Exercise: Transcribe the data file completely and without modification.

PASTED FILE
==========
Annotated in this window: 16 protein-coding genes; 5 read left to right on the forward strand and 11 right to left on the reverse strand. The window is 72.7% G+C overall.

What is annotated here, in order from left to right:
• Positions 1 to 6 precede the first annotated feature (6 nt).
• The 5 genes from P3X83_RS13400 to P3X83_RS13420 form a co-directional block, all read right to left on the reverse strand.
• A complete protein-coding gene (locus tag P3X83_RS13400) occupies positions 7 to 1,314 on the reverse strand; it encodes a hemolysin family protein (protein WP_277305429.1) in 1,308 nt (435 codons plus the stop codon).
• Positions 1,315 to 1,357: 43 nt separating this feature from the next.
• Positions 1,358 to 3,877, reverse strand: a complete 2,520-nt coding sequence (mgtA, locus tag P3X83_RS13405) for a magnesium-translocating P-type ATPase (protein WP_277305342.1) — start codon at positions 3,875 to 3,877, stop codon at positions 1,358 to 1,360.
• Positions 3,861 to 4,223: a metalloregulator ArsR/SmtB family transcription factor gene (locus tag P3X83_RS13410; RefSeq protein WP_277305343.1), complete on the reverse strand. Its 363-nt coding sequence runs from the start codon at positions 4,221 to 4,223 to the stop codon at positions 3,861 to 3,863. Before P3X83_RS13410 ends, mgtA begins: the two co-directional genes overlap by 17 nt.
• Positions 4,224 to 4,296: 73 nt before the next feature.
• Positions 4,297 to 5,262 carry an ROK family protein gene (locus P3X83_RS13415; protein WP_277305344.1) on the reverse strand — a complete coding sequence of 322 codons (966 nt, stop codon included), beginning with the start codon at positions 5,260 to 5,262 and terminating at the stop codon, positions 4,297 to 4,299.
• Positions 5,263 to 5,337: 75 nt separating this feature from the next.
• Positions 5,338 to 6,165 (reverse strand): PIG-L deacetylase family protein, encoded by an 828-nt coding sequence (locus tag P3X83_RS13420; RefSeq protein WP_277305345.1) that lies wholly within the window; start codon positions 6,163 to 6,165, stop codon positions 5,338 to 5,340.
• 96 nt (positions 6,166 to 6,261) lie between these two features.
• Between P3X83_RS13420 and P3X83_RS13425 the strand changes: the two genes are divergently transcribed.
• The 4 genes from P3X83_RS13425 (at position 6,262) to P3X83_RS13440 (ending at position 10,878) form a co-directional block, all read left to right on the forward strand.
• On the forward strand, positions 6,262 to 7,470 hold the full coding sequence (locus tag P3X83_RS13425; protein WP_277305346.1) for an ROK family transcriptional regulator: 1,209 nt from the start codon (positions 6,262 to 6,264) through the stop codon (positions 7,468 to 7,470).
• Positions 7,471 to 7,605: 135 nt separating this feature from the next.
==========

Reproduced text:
Annotated in this window: 16 protein-coding genes; 5 read left to right on the forward strand and 11 right to left on the reverse strand. The window is 72.7% G+C overall.

What is annotated here, in order from left to right:
• Positions 1 to 6 precede the first annotated feature (6 nt).
• The 5 genes from P3X83_RS13400 to P3X83_RS13420 form a co-directional block, all read right to left on the reverse strand.
• A complete protein-coding gene (locus tag P3X83_RS13400) occupies positions 7 to 1,314 on the reverse strand; it encodes a hemolysin family protein (protein WP_277305429.1) in 1,308 nt (435 codons plus the stop codon).
• Positions 1,315 to 1,357: 43 nt separating this feature from the next.
• Positions 1,358 to 3,877, reverse strand: a complete 2,520-nt coding sequence (mgtA, locus tag P3X83_RS13405) for a magnesium-translocating P-type ATPase (protein WP_277305342.1) — start codon at positions 3,875 to 3,877, stop codon at positions 1,358 to 1,360.
• Positions 3,861 to 4,223: a metalloregulator ArsR/SmtB family transcription factor gene (locus tag P3X83_RS13410; RefSeq protein WP_277305343.1), complete on the reverse strand. Its 363-nt coding sequence runs from the start codon at positions 4,221 to 4,223 to the stop codon at positions 3,861 to 3,863. Before P3X83_RS13410 ends, mgtA begins: the two co-directional genes overlap by 17 nt.
• Positions 4,224 to 4,296: 73 nt before the next feature.
• Positions 4,297 to 5,262 carry an ROK family protein gene (locus P3X83_RS13415; protein WP_277305344.1) on the reverse strand — a complete coding sequence of 322 codons (966 nt, stop codon included), beginning with the start codon at positions 5,260 to 5,262 and terminating at the stop codon, positions 4,297 to 4,299.
• Positions 5,263 to 5,337: 75 nt separating this feature from the next.
• Positions 5,338 to 6,165 (reverse strand): PIG-L deacetylase family protein, encoded by an 828-nt coding sequence (locus tag P3X83_RS13420; RefSeq protein WP_277305345.1) that lies wholly within the window; start codon positions 6,163 to 6,165, stop codon positions 5,338 to 5,340.
• 96 nt (positions 6,166 to 6,261) lie between these two features.
• Between P3X83_RS13420 and P3X83_RS13425 the strand changes: the two genes are divergently transcribed.
• The 4 genes from P3X83_RS13425 (at position 6,262) to P3X83_RS13440 (ending at position 10,878) form a co-directional block, all read left to right on the forward strand.
• On the forward strand, positions 6,262 to 7,470 hold the full coding sequence (locus tag P3X83_RS13425; protein WP_277305346.1) for an ROK family transcriptional regulator: 1,209 nt from the start codon (positions 6,262 to 6,264) through the stop codon (positions 7,468 to 7,470).
• Positions 7,471 to 7,605: 135 nt separating this feature from the next.